Remarkably, a friend of a friend had abandoned his research into that precise idea and turned his many taped interviews over to Bennett. Bennett selected the most complete and reflective accounts for analysis, and he found that those who had had deeply meaningful, life-changing travel experiences followed the pattern of the traditional hero’s journey identified by Joseph Campbell. They were called to leave home, and they traveled purposefully. They immersed themselves in the foreign culture, the food, and the practices, pushing their physical and experiential limits. They conversed with the residents and shared a commitment to using the trip as a source of personal revelation. Lastly, nearly all of them developed a clear vision of how they wanted to change their lives when the trip was over, and they took deliberate action toward effecting that change.

this adventure?” he asked. The client tearfully responded that she was on the verge of a divorce and that she needed to not just disconnect from the stress of her home life, but to make a new plan for her future. “I ended up being her life coach throughout her entire trip,” says Bennett. “She’s been back for two months now, and I still talk with her fairly regularly about her discoveries and her vision for her life moving forward.” Bennett identifies the three pillars of an Explorer X trip as collaboration, conscious itinerary design, and client engagement. Collaboration with clients helps clarify the motivation for, and goal of, the trip. Conscious itinerary design uses that information, along with the traditional “where to” question, to make a plan with the traveler. (According to Bennett, research has shown that a full 50 percent of travelers’ “vacation happiness” derives from

It’s really up to the person . . . It’s about their perspective and not about the experience itself.” With a transformational travel template in hand and convinced that most people wanted to get more out of their vacations than some social media clout, Bennett eventually partnered with a Seattle travel company. That business, now called Explorer X, provides travelers with the tools and resources to create their own self-discovery journey. Its offerings are for anyone interested in letting go of an old way of being for a deeper sense of who they are, using Bennett’s research as the framework for the experience. Unlike most travel agents, one of the last questions Bennett and his co-travel mentors will ask is where you want to go. The trip that they explore is internal: What do you want to get out of the experience? Bennett recently worked with a married mom in her late 30s who wanted to go on a solo vacation. “What’s calling you to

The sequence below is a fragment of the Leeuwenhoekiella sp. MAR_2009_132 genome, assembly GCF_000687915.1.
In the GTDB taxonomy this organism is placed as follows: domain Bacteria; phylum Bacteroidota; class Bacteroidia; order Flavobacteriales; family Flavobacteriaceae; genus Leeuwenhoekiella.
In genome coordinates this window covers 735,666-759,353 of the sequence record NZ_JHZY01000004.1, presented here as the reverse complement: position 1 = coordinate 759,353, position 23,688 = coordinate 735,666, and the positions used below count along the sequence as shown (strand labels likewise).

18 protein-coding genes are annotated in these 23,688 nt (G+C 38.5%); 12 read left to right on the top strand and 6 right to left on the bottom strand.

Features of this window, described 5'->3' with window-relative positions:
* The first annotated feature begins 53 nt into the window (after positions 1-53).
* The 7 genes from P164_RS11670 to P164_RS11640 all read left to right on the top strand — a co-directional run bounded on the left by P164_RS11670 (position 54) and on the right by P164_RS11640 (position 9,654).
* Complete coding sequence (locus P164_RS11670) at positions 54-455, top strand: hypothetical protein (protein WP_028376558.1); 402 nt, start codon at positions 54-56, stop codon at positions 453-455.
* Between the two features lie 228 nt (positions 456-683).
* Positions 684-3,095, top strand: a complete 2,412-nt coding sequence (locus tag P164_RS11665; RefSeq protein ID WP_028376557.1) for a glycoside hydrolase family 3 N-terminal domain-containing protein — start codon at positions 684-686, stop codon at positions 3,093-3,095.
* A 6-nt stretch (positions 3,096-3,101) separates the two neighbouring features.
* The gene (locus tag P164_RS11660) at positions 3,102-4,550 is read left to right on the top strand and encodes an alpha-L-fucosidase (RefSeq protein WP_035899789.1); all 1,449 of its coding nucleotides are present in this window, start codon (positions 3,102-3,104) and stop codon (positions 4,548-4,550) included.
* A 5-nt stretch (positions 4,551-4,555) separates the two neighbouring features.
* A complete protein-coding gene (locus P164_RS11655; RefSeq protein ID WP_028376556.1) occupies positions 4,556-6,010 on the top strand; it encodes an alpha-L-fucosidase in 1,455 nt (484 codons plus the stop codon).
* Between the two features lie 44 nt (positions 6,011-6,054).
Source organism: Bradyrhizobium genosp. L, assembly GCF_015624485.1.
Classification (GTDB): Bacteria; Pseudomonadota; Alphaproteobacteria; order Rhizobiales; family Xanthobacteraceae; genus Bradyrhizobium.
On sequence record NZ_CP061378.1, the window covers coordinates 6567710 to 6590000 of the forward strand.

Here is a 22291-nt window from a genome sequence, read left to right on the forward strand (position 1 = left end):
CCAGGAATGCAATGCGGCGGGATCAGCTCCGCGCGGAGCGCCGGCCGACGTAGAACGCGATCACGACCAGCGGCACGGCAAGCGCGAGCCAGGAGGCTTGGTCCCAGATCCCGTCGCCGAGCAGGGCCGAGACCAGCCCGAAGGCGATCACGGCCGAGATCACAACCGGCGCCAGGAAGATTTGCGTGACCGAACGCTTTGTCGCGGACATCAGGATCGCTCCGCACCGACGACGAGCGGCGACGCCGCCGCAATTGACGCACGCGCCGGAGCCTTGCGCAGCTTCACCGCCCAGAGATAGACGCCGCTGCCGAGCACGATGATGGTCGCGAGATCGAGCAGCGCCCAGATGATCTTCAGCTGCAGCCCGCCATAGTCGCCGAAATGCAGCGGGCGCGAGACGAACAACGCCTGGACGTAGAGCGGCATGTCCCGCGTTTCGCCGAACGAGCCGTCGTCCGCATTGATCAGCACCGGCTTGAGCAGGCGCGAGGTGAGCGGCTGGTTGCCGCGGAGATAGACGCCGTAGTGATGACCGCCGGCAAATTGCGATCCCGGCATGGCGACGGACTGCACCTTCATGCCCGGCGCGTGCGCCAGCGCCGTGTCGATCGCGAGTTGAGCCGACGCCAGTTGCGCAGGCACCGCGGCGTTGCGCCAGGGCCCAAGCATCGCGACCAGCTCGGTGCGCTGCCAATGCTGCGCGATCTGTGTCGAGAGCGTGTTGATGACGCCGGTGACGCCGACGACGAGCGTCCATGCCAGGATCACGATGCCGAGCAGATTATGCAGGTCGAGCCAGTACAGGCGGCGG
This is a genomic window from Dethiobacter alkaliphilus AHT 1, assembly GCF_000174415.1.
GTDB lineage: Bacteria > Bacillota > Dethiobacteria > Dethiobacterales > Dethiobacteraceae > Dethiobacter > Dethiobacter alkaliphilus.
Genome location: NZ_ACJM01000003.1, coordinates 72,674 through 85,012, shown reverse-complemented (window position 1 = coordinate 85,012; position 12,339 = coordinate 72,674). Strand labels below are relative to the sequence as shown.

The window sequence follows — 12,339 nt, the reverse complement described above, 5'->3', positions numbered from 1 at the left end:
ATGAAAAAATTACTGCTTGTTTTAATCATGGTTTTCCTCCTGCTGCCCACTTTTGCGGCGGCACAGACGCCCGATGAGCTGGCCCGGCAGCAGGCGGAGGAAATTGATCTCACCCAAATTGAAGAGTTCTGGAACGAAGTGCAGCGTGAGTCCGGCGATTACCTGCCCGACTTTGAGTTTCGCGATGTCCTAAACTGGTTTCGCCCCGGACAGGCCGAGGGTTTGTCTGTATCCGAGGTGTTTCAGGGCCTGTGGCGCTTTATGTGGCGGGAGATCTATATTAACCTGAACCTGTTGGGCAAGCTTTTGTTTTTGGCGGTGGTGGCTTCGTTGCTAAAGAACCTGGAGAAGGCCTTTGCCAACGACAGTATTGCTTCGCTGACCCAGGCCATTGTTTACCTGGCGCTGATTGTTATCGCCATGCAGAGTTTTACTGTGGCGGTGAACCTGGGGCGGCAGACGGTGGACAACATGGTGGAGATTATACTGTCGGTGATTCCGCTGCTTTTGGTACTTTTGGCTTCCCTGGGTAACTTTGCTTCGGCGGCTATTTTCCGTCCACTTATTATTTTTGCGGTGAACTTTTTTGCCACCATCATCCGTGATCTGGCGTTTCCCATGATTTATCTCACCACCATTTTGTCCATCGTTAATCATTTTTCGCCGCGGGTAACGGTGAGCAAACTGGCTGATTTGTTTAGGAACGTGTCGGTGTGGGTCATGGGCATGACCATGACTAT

planning and anticipating their trip.) The final pillar, client engagement, is undoubtedly the most critical aspect of the experience. “It’s really up to the person,” explains Bennett. “They have to dive into the new environment if they’re going to get a lot from the trip in terms of feeling differently about themselves and their place in the world. It’s about their perspective and not about the experience itself.” Bennett finds that by seeing the world differently—that is, getting to know who they are without the trappings of their loved ones, possessions, and routines—inspires his clients to live in way that is more expressive of their purpose when they return home. “It doesn’t matter whether you’re from America or Afghanistan, getting outside of your culture and seeing how other people live their lives is going to be a positive experience.”



MIND GAMES A former Pepperdine student-athlete becomes the first full-time mental health resource for Boise State University Athletics By Sara Bunch

Photo: Rawpixel

“If you vigorously shake a closed soda bottle, opening the lid will cause an explosion. This is similar to how the human body processes stress,” explains licensed clinical professional counselor Stephanie (Prince) Donaldson (’03). “Ideally, you cope with your stress before that much buildup is accumulated. But if you don’t deal with it and constantly push it down, eventually you will have to succumb to a release, which can feel like an internal explosion.”